The Next Bad Thing

Creeping traffic. Strained schools. Dwindling water. Commuters are flocking to Elbert County for a little bit of country, but there isn't much country left.

But the research team was also intent on learning more about the region's future, by examining aquifer characteristics and monitoring the deep well's water level.

"The fact is that water is a finite resource," says geologist Bob Raynolds, one of the project leaders. "There's considerably less water in the Denver Basin -- 30 percent less -- than state engineers thought. And the water is not being replenished; it's being depleted. There's recharge over geologic time, but not on a human scale."

Raynolds has been an outspoken revisionist on the water question, challenging the assumptions that have led to over-reliance on Denver Basin aquifers for runaway growth along the Front Range. "Elbert County may not be where it's going to hit the fan first," he says. "Certainly not before Douglas and El Paso counties. There's going to be anguish in those places in our lifetimes. The infrastructure changes that are required take a long time."

Mark Manger
John Dunn has weathered forty years of growth in 
Elbert County.
Mark Manger
John Dunn has weathered forty years of growth in Elbert County.

The fairground project has been of particular interest to Jerry Koch, a geologist who lives in Elizabeth. A few years ago, when John Dunn was a county commissioner, he asked Koch to head a water advisory board charged with assessing the state of the precious resource in the county. Koch's 1999 report, based on available data at the time, paints a less grim picture than the subsequent Denver Basin Research Project -- but even its modest recommendations on limiting development to ensure a so-called 300-year supply, as well as its warnings about the exponential cost of drilling deeper and deeper wells as the shallow wells peter out, have been shunted aside and the water board disbanded.

"Basically, it was ignored," says Koch. "[Commissioner] Metli tried to tear it to pieces. He sat down with some amateur hydrologists and came up with some different numbers."

Metli says he's satisfied that the monitoring done by the Colorado Division of Water Resources at 23 wells across the county indicates no dramatic changes in the available supply. "The biggest problem with Highlands Ranch is that they put the wells too close to each other," he says. "We're doing it differently."

Koch says he's sometimes referred to as "the water guy nobody listens to." That title could also go to Robert Ransom, a retired petrophysics expert and Elizabeth resident who's written a series of scathing columns in the Elbert County News about shortsighted water policy -- to little response, he says. Ransom points out that the comforting talk of 100-year or 300-year supplies is based on dubious calculations about the theoretical capacity of water within an aquifer, which ignore the practical problems in actually extracting that water for surface use.

"There's no scientific background for it," he says. "The volume of water, if you could get it out, might produce a 300-year supply. But you can't get it out."

The water board found that a "realistic" estimate of residential water use in the county is an average of .7 to 1.0 acre-feet per household per year. But the commissioners have downsized those numbers when it suits them, Koch notes, particularly in the proposed Spring Valley Ranch development, where the water allocation for 1,186 homes works out to .4 acre-feet per household. "They've embraced this concept at Spring Valley where you define the use, even if it's not what they actually use, and go by that," he says.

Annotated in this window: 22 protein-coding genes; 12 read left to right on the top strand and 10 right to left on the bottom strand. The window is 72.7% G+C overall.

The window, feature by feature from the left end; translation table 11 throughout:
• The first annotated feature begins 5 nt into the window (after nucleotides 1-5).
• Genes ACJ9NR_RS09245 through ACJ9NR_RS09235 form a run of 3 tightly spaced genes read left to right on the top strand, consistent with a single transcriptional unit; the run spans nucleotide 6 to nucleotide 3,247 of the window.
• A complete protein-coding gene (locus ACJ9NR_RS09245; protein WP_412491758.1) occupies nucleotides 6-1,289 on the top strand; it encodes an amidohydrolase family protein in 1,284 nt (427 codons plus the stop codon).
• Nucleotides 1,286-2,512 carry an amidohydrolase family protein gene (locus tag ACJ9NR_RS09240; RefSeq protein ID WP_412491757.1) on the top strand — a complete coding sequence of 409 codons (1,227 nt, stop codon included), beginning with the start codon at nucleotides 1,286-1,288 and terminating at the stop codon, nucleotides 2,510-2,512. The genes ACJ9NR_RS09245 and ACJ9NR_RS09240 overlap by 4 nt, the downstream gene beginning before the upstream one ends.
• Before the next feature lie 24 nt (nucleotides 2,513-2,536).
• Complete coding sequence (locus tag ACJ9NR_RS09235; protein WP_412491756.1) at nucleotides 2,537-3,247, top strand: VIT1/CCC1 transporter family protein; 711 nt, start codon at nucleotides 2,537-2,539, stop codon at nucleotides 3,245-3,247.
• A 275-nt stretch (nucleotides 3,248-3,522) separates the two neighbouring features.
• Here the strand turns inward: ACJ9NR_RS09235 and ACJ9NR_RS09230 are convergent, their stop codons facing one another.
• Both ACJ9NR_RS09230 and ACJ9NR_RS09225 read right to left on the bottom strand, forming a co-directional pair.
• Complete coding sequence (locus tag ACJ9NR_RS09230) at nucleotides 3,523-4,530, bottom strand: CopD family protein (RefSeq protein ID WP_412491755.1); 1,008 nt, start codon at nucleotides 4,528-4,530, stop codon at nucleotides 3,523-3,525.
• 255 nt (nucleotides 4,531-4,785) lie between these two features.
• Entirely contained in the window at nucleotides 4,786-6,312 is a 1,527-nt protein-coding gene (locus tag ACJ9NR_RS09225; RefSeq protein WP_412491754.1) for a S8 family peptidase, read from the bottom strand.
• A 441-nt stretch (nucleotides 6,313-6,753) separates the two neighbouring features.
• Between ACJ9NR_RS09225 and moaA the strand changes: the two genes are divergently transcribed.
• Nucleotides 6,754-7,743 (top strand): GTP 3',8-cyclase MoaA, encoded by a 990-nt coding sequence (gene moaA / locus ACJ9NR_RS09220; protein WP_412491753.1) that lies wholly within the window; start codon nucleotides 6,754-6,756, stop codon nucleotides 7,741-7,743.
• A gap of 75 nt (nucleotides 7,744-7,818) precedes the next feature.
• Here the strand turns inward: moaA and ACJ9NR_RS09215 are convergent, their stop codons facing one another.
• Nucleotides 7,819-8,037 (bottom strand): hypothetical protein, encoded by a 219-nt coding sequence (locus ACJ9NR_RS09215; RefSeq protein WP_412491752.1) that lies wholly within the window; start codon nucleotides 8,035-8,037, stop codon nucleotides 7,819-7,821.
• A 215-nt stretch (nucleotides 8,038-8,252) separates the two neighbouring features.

But Spring Valley developer Ron Heggemeier says the smaller number is a realistic one, given that up to 60 percent of residential water use is for irrigation. His development will use treated sewer water for lawns and other outside uses -- a recycling scheme that's been used in more populous states but has never been tried in a residential community in Colorado before.

"I not only think it's the wave of the future, I think it's going to be demanded by jurisdictions down the road," Heggemeier says. "This is one way of getting further use of the existing aquifers. The downside is that you have to use two completely different water systems. The upside is that the cost of drilling wells is very expensive, and you eliminate or slow that need."

The proposal has triggered concerns among some nearby residents about giardia and other health risks. Jesse Yates, a business consultant and member of the county planning commission, has read up on effluent treatment studies done by the Environmental Protection Agency and other agencies that suggest Spring Valley's plan deserves closer scrutiny.

"Every study I have read says it's hazardous to apply this on residential lawns," Yates says. "It shouldn't be applied near where food is being prepared or in high-traffic areas. But these guys are going to allow people to wash their cars and let their kids play in the sprinklers with this stuff. It's crazy."

When Yates shared his information with the county commissioners a few months ago, he got a chilly reception. "It was either over their heads, or they'd already made their minds up," he says. "The county knew what Spring Valley was doing, but the citizens didn't know it. It's all about politics and resources, not health."

Heggemeier says he's "absolutely confident" that the treatment process poses no health risks, and the commissioners agree with him. "They can get that water down to where it's all but drinkable," Metli says. The Colorado health department is expected to rule on the proposal in a few weeks.

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